Nurse surrounded by patient ambassadors (who are wearing blouses with a blue and red cross pattern- the hospital’s logo)

thai hospital

A very sketchily taken photo of some of our amazing night nurses in their lilac outfits.

 

I was also amazed at how easily the uniform accommodated Muslim staff members. In the Western world, I feel like there is always a debate over whether it’s appropriate or not for a Muslim to wear a headscarf at work. It seemed like adding a coordinating headscarf to the uniform options wasn’t even second thought in our hospital. With 20% of Thailand’s Phuket province being Muslim, providing a headscarf option to the uniform seems obvious. If Western companies are struggling to accommodate the headscarf to their uniform, they should look to Bangkok Hospital Phuket as a prime example of how to do it respectfully and professionally.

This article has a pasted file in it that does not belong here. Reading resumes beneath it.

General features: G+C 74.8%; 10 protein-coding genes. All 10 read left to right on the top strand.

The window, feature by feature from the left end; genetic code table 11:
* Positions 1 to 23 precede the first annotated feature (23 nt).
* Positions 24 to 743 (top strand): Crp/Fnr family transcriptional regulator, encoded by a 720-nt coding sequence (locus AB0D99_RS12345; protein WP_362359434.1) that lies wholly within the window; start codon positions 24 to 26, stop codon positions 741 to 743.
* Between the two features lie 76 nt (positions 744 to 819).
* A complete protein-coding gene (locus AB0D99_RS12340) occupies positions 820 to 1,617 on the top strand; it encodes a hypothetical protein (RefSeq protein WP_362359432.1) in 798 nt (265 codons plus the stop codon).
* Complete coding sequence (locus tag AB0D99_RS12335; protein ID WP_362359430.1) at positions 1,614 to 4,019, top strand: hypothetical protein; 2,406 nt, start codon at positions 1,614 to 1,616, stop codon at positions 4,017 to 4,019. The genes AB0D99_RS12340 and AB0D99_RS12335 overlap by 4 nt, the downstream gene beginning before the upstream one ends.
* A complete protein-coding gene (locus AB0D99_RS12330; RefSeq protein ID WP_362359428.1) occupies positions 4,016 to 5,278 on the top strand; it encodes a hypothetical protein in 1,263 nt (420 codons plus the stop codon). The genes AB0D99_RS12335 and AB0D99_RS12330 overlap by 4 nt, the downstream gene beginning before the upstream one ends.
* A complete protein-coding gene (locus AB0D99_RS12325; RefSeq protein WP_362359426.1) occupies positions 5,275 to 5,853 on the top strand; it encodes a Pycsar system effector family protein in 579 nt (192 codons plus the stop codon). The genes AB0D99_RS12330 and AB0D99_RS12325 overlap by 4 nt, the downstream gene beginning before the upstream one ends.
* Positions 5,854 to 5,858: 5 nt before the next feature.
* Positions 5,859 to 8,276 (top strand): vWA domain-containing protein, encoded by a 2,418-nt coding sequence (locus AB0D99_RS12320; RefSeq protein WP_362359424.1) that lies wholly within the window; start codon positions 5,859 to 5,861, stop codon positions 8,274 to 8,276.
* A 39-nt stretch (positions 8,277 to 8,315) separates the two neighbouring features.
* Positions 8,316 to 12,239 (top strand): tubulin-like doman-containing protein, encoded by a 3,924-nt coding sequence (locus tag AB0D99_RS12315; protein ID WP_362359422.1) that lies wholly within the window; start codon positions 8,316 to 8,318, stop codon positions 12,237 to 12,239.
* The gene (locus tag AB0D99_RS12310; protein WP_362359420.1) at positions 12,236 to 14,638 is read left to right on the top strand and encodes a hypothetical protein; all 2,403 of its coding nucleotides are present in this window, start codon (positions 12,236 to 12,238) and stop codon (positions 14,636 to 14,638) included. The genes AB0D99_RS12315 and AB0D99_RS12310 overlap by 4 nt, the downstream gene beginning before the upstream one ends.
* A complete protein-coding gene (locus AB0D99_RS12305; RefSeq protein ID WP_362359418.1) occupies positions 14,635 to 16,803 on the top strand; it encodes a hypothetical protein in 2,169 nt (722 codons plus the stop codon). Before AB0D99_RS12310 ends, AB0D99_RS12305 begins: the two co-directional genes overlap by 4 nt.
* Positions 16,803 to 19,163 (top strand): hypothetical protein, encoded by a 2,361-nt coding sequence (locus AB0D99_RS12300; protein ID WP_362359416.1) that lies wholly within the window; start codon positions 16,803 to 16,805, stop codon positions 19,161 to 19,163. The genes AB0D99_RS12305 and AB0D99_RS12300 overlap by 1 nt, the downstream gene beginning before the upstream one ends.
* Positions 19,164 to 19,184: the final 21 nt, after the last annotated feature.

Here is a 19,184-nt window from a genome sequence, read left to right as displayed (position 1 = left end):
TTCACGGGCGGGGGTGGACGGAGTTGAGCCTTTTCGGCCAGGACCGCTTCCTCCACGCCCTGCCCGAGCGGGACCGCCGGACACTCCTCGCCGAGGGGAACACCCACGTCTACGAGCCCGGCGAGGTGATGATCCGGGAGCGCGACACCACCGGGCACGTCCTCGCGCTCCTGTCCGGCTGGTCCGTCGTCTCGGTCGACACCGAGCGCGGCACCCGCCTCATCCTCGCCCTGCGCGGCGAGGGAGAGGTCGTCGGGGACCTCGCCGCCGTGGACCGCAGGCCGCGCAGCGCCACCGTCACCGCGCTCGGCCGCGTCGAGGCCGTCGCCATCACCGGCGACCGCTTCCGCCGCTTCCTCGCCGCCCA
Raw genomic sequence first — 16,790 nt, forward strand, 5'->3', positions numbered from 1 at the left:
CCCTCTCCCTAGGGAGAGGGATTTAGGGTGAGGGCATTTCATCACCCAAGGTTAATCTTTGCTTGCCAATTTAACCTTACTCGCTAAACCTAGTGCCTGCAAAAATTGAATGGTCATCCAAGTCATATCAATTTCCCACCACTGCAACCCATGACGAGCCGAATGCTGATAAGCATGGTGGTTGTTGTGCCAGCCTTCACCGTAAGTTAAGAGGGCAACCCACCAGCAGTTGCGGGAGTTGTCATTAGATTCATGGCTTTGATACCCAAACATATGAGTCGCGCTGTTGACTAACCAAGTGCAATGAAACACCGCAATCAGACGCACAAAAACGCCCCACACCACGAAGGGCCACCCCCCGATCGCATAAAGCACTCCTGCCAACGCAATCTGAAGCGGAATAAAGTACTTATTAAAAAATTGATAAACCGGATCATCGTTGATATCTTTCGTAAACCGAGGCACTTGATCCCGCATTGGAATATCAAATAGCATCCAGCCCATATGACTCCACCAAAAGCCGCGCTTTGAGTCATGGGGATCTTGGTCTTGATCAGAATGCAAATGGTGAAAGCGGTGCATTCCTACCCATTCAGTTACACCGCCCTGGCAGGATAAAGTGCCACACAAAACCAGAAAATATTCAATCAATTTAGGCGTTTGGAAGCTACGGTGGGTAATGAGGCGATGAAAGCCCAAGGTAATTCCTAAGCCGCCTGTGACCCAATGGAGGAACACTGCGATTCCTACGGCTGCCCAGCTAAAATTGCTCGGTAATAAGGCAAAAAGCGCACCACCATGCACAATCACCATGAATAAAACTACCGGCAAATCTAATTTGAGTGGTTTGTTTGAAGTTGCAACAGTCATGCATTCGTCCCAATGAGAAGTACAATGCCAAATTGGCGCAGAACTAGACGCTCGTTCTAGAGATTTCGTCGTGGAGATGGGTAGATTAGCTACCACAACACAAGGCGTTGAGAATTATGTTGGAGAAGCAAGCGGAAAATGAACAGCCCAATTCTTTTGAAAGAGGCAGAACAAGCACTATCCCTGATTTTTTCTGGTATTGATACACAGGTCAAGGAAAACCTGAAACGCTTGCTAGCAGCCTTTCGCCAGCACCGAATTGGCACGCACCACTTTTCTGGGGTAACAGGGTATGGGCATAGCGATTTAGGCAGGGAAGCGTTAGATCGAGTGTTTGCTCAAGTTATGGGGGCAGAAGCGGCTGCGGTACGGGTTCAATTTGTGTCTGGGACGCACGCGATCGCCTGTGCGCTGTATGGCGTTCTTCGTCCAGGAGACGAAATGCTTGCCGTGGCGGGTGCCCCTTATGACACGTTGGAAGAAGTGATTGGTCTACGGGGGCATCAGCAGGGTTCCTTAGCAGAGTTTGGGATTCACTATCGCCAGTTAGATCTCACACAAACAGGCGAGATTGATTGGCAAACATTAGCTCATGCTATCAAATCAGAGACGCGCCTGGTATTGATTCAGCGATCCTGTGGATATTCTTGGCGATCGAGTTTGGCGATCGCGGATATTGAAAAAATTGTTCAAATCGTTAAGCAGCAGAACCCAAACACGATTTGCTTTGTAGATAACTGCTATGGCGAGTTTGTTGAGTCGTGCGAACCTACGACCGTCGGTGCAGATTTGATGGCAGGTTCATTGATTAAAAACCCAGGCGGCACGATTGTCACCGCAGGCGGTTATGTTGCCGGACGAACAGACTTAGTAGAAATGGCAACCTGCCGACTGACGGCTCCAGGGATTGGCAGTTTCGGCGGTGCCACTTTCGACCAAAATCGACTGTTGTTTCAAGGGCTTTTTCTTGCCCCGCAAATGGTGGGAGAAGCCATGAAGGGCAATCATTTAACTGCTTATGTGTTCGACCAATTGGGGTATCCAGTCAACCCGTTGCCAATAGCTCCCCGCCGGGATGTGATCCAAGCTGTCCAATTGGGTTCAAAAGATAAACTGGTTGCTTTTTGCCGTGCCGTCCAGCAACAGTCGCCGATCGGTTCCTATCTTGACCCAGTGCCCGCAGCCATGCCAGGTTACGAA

I wanted to get a picture with all the wonderful nurses from our ward to show you exactly what I’m talking about. However, when it came time to leave, a waiting taxi and a ward of busy nurses (with plenty of other people to deal with) prevented a photo-op. Instead, you’ll have to look at the above photos that I plucked off the hospital website in order to see exactly what I mean. (And enjoy that one winner that I snapped while they were changing the sheets)